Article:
foster care alumni
Rain Upon My Spirit: The Power of a Careless Remark
I am 25 years old, and still learning what it means to thrive versus simply survive after transitioning out of the foster care system. At a recent foster care event, I scanned the room from where I sat, watching the various child welfare and juvenile justice leaders, social workers, probation officers and foster youth in attendance.
“It Takes One to Know One”: The Need for Alumni Leadership in Child Welfare
“You’re an orphan, right? Do you think I’d know the first thing about how hard your life has been, how you feel, who you are because I read Oliver Twist? Does that encapsulate you?”
How One Good Administrative Decision Can Reclaim a Child’s Life
Second chances can sometimes right a poor administrative decision. Such was the case for this confused teenager. Two months after returning home from the state hospital, he quit attending school. After all, his immature mind reasoned, it’s legal to quit school at 16 and, besides, he just didn’t have the brains or the interest.
How One Bad Administrative Decision Can Derail a Child’s Life
A lifetime ago, a confused 12-year-old boy finally came unraveled. The accidental offspring of a fling between a high school junior and her older band leader boyfriend, he had spent far too long overhearing his parents’ shouting matches.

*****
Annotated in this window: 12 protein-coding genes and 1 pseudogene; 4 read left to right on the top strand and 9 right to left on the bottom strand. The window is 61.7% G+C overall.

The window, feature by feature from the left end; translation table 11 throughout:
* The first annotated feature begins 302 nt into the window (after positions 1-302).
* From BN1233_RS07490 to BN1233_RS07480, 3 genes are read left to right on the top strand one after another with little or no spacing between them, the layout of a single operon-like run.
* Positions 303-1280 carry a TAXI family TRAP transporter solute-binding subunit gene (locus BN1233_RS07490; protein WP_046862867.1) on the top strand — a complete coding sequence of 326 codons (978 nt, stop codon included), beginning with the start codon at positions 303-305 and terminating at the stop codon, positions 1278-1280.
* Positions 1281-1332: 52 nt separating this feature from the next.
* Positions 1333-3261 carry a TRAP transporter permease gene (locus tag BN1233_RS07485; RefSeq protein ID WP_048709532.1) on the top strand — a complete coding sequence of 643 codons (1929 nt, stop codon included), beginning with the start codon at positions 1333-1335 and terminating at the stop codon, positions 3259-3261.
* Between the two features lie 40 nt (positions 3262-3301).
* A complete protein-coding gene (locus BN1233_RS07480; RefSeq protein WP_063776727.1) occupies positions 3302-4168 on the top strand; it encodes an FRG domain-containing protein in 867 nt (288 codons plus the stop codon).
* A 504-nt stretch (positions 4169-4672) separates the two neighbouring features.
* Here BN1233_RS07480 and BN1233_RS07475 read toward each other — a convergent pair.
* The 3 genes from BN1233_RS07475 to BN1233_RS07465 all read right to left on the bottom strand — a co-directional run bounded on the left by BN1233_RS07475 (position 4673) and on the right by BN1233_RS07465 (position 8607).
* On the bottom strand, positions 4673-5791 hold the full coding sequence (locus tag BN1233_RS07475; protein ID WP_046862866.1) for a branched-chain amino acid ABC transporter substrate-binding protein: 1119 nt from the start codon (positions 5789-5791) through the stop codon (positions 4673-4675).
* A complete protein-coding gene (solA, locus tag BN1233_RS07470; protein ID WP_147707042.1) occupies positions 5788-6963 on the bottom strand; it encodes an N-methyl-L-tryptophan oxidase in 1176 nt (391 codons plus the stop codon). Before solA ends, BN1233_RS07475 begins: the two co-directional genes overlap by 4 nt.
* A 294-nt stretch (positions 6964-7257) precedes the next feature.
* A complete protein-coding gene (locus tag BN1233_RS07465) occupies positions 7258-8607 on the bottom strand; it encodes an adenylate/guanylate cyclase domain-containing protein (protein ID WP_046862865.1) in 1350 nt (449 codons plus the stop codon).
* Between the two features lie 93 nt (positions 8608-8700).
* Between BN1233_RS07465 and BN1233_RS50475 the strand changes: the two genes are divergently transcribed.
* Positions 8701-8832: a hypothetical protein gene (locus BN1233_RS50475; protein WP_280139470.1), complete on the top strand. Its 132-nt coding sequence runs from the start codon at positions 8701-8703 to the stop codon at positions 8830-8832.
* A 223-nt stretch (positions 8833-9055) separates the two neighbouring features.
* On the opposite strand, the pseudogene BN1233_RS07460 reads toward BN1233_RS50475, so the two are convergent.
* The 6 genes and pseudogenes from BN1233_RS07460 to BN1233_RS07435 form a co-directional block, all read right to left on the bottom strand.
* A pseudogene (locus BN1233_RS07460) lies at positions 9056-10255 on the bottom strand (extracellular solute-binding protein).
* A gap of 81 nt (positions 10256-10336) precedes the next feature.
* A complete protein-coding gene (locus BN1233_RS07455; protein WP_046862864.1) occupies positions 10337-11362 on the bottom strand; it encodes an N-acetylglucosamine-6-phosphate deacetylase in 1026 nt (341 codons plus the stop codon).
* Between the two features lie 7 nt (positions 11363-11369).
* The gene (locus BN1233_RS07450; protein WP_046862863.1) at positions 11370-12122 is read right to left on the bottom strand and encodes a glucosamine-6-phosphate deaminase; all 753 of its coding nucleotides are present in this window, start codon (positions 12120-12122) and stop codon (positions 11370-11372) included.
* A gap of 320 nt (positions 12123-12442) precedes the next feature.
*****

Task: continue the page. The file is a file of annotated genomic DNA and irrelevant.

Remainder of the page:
Why Do Government Lawyers Run the Child Welfare System?
The foster care alumni movement asserts that child welfare professionals must meet increasingly higher standards of knowledge the more they influence the lives of at-risk youth. This is especially true for non-alumni whose decisions affect the most foster children.
Who Says Kinship Care is a “Best Practice?” Not These Alumni!
Without due consideration for alumni feedback, politicians, judges, social workers and other policymakers have deemed kinship care a “best practice.” But what if this seemingly logical assumption is not a panacea at all, but, rather, another danger zone; further evidence of the necessity of listening to what alumni know from personal experience?
Foster Families or Orphanages: What do Alumni Say?
Prior to President Teddy Roosevelt’s 1909 White House Conference on the Care of Dependent Children, institutional placement was considered the “best method” of caring for dependent youth. Boards of trustees comprised of community leaders volunteered to oversee the operation of these institutions.
A History of Exploiting America’s Foster Youth: Part Three
Note: This is part three of a three-part look by columnists and former foster youth Waln Brown and John Seita about the darker side of foster care in America. Click here to read Part One, and click here to read Part Two.